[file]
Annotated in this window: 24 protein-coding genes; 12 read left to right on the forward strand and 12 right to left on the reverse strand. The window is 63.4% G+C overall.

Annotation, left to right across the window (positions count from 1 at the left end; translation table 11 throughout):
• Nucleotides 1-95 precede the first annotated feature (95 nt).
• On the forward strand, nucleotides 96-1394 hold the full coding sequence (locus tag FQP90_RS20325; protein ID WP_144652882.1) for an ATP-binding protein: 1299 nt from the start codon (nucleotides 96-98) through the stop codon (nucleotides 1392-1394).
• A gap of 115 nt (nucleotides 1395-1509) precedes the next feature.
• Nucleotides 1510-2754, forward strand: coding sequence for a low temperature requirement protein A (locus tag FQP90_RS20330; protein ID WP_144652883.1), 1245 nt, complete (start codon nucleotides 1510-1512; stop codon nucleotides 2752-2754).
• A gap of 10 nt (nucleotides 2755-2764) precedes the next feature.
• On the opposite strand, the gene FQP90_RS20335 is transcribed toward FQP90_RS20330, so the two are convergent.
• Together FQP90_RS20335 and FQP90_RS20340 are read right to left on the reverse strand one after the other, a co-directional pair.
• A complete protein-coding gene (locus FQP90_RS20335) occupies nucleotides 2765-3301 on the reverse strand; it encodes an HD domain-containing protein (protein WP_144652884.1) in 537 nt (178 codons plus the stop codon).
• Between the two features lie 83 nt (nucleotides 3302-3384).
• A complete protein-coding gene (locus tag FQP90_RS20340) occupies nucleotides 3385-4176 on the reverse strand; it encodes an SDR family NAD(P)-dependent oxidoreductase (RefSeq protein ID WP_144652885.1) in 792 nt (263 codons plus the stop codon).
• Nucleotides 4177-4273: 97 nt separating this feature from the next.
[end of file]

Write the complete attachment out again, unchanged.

Annotated in this window: 24 protein-coding genes; 12 read left to right on the forward strand and 12 right to left on the reverse strand. The window is 63.4% G+C overall.

Annotation, left to right across the window (positions count from 1 at the left end; translation table 11 throughout):
• Nucleotides 1-95 precede the first annotated feature (95 nt).
• On the forward strand, nucleotides 96-1394 hold the full coding sequence (locus tag FQP90_RS20325; protein ID WP_144652882.1) for an ATP-binding protein: 1299 nt from the start codon (nucleotides 96-98) through the stop codon (nucleotides 1392-1394).
• A gap of 115 nt (nucleotides 1395-1509) precedes the next feature.
• Nucleotides 1510-2754, forward strand: coding sequence for a low temperature requirement protein A (locus tag FQP90_RS20330; protein ID WP_144652883.1), 1245 nt, complete (start codon nucleotides 1510-1512; stop codon nucleotides 2752-2754).
• A gap of 10 nt (nucleotides 2755-2764) precedes the next feature.
• On the opposite strand, the gene FQP90_RS20335 is transcribed toward FQP90_RS20330, so the two are convergent.
• Together FQP90_RS20335 and FQP90_RS20340 are read right to left on the reverse strand one after the other, a co-directional pair.
• A complete protein-coding gene (locus FQP90_RS20335) occupies nucleotides 2765-3301 on the reverse strand; it encodes an HD domain-containing protein (protein WP_144652884.1) in 537 nt (178 codons plus the stop codon).
• Between the two features lie 83 nt (nucleotides 3302-3384).
• A complete protein-coding gene (locus tag FQP90_RS20340) occupies nucleotides 3385-4176 on the reverse strand; it encodes an SDR family NAD(P)-dependent oxidoreductase (RefSeq protein ID WP_144652885.1) in 792 nt (263 codons plus the stop codon).
• Nucleotides 4177-4273: 97 nt separating this feature from the next.